The experience of Going Places is inseparable from the pleasures of Stéphane Grappelli’s jazz violin on the soundtrack, which is simultaneously transporting and melancholy. The Jesus Rolls substitutes a fine Latin-infused score by Emilie Simon and sweet vocals by The Gipsy Kings. (The singers, Tonino Baliardo and Nicolas Reyes, appear as guitar-strumming inmates in the opening sequence, where Jesus gets released.) Turturro’s a brainy filmmaker; he’s thought out all the ways he wants to riff on Blier’s original – like hiring Frederick Elmes, who’s as gifted as Blier’s cinematographer Bruno Nuytten. The movie opened before the pandemic but not widely, and it received no attention. It deserves to be seen.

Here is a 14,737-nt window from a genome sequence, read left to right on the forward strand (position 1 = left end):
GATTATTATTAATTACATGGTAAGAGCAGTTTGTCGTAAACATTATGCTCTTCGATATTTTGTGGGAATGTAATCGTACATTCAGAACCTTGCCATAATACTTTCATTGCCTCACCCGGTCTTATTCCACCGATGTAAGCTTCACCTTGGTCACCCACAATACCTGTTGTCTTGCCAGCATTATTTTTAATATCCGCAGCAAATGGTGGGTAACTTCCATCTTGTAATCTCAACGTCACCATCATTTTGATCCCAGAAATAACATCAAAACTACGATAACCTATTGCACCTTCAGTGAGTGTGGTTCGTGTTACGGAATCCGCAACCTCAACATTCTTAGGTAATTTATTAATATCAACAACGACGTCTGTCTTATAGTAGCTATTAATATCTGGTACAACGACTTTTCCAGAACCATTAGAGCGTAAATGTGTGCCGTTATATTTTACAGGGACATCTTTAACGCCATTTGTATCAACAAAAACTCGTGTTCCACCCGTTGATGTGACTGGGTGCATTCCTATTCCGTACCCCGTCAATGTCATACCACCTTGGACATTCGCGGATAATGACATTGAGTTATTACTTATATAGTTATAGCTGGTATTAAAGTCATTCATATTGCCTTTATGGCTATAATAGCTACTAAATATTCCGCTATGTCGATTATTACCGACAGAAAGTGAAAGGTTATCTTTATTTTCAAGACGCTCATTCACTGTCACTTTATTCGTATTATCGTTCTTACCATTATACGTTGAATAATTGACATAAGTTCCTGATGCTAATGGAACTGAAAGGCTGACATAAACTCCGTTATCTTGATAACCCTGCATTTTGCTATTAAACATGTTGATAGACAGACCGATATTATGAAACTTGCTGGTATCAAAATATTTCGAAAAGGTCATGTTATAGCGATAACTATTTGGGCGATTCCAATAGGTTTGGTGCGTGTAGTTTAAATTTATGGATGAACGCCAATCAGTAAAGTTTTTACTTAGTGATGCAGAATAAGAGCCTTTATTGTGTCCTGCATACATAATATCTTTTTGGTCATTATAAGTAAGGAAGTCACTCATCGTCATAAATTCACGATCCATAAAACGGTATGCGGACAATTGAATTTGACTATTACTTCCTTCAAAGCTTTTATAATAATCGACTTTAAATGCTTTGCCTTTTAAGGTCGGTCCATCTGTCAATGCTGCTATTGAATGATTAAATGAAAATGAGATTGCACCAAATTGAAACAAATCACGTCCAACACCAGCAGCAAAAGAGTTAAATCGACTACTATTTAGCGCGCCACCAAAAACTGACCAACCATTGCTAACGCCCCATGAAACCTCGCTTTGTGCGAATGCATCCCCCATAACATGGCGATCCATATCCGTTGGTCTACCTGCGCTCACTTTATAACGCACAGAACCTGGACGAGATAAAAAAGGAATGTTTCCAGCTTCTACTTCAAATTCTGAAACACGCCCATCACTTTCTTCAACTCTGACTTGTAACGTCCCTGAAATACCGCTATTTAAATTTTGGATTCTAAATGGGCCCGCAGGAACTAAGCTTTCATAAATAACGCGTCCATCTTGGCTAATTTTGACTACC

Steve Vineberg is Distinguished Professor of the Arts and Humanities at College of the Holy Cross in Worcester, Massachusetts, where he teaches theatre and film. He also writes for The Threepenny Review and is the author of three books: Method Actors: Three Generations of an American Acting Style; No Surprises, Please: Movies in the Reagan Decade; and High Comedy in American Movies.